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Real estate investing can be a serious money maker for those who know how to play the game. Good properties appreciate over time, provide extra income and security, and allow you to claim depreciation on your taxes. But when it comes time to sell, unwary investors can be surprised to see how much they’ll need to pay in capital gains tax.
Due to their inherent price volatility, capital gains are generally associated with investments such as stocks and funds. But it can also be imposed on any security or possession sold for a higher price than when it was first bought, a clear nod to real estate appreciated over the holding period.
Fortunately, there is a way to defer capital gains through a 1031 tax exchange. Here, we explain everything a savvy investor needs to know about the 1031 exchange, what it is, what the rules are, and how to file for one successfully.
What is a 1031 Tax Exchange?What is a 1031 Tax Exchange?
Also known as a Like-Kind Exchange, a 1031 tax exchange is when an investor defers the capital gains tax on a property they’re selling by using the sale proceeds to purchase a new investment property. The exchange is meant to assist real estate investors in purchasing a higher-priced property after a sale.
For example, imagine an investor who has purchased a property for $700,000. A few years later, the investor sold this property for $800,000 so that they could buy a new property with that $800,000. Ordinarily, the investor would need to pay capital gains tax on the $100,000 profit they made on the sale, leaving them with less than they need to buy the new property. But under a 1031 exchange, they can defer that capital gains tax and use their entire $100,000 profit to purchase a new investment.
This allows an investor to swap their investment for a larger one without paying any tax due at the time of the exchange. When used correctly, there is no limit to how often you can file for a 1031 exchange, allowing savvy investors to continue rolling their gains from one investment into another over many years. If everything goes according to plan, you’ll only pay one tax at a long-term capital gains rate (currently 15% or 20% depending on income levels – or 0% for some lower-income taxpayers) when you finally cash out for good.
1031 Exchange Timelines and Rules1031 Exchange Timelines and Rules
While the term “1031 exchange” gets bandied about by real estate agents and investors, both large and small, there are many moving parts and limits on its use. Consider the following before moving to file a 1031 exchange in NYC:
1. The Properties Must Be “Like-Kind.”1. The Properties Must Be “Like-Kind.”
According to the IRS, filing for a 1031 exchange requires that both the relinquished property (the one being sold) and the replacement property (the one being bought) must qualify as “like-kind,” which is defined as “having the same nature, character, or class.” It doesn’t matter if the properties differ in quality or grade; they are both real estate properties. For example, a single-family residence would be considered like-kind to an office building.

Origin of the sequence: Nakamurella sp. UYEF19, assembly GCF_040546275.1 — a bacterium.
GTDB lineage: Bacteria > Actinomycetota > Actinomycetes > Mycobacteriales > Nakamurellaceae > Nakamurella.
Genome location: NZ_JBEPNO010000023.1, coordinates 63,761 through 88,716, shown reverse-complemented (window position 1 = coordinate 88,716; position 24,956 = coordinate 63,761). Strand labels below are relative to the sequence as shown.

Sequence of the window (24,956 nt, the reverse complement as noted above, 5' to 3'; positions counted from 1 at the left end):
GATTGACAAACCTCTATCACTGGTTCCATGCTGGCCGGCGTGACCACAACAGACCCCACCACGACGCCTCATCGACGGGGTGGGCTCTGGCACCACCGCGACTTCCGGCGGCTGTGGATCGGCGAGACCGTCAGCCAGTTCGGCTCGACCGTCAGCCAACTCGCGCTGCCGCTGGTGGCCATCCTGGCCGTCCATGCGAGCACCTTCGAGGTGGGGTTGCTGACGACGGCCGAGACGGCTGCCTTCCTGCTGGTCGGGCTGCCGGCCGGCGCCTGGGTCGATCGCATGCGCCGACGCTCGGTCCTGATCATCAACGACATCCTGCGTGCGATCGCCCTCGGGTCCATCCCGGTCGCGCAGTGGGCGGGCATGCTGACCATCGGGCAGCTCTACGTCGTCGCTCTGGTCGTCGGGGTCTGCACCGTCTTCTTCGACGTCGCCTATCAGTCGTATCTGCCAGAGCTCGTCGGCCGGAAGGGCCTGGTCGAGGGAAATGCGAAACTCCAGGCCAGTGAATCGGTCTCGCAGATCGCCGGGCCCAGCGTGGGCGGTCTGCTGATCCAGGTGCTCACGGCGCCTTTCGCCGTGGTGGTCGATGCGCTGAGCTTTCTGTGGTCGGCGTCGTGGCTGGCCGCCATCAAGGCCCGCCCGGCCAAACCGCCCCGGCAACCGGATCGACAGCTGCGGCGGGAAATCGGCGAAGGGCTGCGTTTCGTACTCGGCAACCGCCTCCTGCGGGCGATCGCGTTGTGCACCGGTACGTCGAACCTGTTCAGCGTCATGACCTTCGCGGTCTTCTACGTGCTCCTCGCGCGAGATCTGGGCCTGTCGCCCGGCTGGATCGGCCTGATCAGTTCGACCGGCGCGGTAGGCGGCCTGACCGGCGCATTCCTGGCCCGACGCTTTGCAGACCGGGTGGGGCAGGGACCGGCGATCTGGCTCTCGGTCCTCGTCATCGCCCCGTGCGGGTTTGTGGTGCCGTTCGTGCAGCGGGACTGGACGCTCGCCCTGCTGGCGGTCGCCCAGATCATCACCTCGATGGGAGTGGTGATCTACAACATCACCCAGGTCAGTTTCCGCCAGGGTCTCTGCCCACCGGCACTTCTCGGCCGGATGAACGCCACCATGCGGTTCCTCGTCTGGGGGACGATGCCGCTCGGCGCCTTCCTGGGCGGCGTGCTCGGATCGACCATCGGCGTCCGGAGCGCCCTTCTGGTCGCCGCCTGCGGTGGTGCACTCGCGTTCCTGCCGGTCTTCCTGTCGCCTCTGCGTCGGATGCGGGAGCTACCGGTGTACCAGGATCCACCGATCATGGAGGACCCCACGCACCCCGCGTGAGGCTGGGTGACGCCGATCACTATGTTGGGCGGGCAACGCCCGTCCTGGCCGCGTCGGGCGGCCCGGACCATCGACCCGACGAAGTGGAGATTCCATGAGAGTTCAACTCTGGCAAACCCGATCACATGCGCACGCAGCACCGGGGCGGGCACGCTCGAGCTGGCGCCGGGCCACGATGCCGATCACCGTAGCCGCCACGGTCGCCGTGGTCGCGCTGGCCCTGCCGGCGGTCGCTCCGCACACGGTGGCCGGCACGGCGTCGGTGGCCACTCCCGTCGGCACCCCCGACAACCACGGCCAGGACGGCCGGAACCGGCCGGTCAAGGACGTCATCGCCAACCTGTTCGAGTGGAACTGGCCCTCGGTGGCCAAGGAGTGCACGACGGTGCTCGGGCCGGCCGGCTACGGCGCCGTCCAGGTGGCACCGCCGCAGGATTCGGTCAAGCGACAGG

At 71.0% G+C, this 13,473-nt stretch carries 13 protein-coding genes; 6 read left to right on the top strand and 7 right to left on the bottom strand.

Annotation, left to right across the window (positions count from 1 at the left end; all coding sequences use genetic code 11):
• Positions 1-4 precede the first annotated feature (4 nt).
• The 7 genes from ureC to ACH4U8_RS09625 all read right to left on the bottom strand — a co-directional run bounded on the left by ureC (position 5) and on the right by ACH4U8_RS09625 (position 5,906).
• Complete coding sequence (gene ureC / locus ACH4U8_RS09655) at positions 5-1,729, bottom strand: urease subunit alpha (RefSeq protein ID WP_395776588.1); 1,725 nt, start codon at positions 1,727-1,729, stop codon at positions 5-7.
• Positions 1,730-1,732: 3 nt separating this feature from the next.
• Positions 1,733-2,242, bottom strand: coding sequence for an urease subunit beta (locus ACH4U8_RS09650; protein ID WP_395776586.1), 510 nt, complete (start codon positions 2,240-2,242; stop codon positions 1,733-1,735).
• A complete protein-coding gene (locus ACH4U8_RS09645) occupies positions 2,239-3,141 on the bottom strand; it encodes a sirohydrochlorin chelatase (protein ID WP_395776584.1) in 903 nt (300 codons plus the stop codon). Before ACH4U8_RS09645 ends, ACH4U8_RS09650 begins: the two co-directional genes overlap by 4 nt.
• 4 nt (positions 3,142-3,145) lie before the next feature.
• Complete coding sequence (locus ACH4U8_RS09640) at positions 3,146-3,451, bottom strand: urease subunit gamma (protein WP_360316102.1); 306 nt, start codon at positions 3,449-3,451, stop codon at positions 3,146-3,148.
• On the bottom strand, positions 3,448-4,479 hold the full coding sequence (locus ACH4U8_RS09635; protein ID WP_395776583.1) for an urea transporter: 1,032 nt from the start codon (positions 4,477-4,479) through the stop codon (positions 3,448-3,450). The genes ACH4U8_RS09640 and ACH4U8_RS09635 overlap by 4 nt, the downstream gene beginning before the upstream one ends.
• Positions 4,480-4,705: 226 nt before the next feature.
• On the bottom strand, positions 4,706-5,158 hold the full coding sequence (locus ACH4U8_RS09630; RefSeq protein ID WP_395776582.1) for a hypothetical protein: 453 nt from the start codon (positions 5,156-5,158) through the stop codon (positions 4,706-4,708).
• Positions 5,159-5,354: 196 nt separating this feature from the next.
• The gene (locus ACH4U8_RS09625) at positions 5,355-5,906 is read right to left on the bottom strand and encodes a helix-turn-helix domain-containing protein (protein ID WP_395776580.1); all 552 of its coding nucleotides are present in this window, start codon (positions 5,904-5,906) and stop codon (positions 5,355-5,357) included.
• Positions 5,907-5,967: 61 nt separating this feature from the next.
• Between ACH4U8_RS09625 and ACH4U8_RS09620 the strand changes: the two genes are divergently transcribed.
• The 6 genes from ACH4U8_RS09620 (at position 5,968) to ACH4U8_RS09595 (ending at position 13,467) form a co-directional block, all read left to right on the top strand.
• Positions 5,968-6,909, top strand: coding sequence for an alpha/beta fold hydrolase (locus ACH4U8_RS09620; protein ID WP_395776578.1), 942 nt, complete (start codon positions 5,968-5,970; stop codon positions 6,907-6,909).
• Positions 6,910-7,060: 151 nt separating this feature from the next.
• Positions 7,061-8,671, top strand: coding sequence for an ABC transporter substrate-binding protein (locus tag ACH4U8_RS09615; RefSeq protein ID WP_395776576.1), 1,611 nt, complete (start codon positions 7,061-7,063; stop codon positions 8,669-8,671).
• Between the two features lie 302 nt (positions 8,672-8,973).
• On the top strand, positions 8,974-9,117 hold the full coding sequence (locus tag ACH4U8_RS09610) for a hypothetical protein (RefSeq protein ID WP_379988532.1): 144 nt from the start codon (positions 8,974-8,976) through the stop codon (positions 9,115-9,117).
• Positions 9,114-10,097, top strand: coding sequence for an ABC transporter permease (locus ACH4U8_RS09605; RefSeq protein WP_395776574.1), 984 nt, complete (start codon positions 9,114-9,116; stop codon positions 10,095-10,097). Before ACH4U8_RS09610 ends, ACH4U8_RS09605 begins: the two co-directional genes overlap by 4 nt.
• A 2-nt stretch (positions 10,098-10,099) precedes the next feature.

The IRS is fairly lenient on their definition of like-kind, but they draw a line regarding property outside the United States. For instance, an apartment building in Brooklyn would not be considered like-kind to an apartment building in Canada.
2. Equal or Greater Value2. Equal or Greater Value
To defer all your capital gains tax, the replacement property must be of equal or greater value than the relinquished property. If you’re selling a property for $1 million, the IRS requires that the new property have a (net) market value of at least $1 million. In addition, the mortgage amount on the replacement property must equal or exceed the mortgage paid off at the sale of the relinquished property.
3. Can’t Touch the Cash3. Can’t Touch the Cash
All proceeds from the sale of the relinquished property must be held in an escrow account by a qualified intermediary (more on that below). These funds can then only be used to purchase the replacement property. The buyer cannot handle or withdraw these funds into a personal account, even not temporarily.
4. Qualified Intermediary4. Qualified Intermediary
The IRS requires a qualified intermediary, or “QI,” to complete the exchange. Their job will be to draft the necessary legal documents for a 1031 exchange, hold the escrow funds from the sale of the relinquished property, and ensure that the exchange is followed under all IRS rules. Often, what sets a smooth, problem-free 1031 exchange apart from a nightmare scenario are the qualifications and capabilities of the QI.
Be aware there are no licensing requirements for QIs; they only need to be considered not unqualified as defined by the IRS. Therefore, when choosing a QI to work with, make sure they are someone you can trust, that they understand the nuances of your particular 1031 exchange, and that they have proven experience. You’ll also want to sign a 1031 contract agreement with them.
5. Investment or Business Properties Only5. Investment or Business Properties Only
This rule trips up most people attempting to file for a 1031 exchange. The rule says you cannot exchange primary residences, only investment or business properties. Fortunately, there is a silver lining to this rule. You can, under certain conditions, exchange a former primary residence.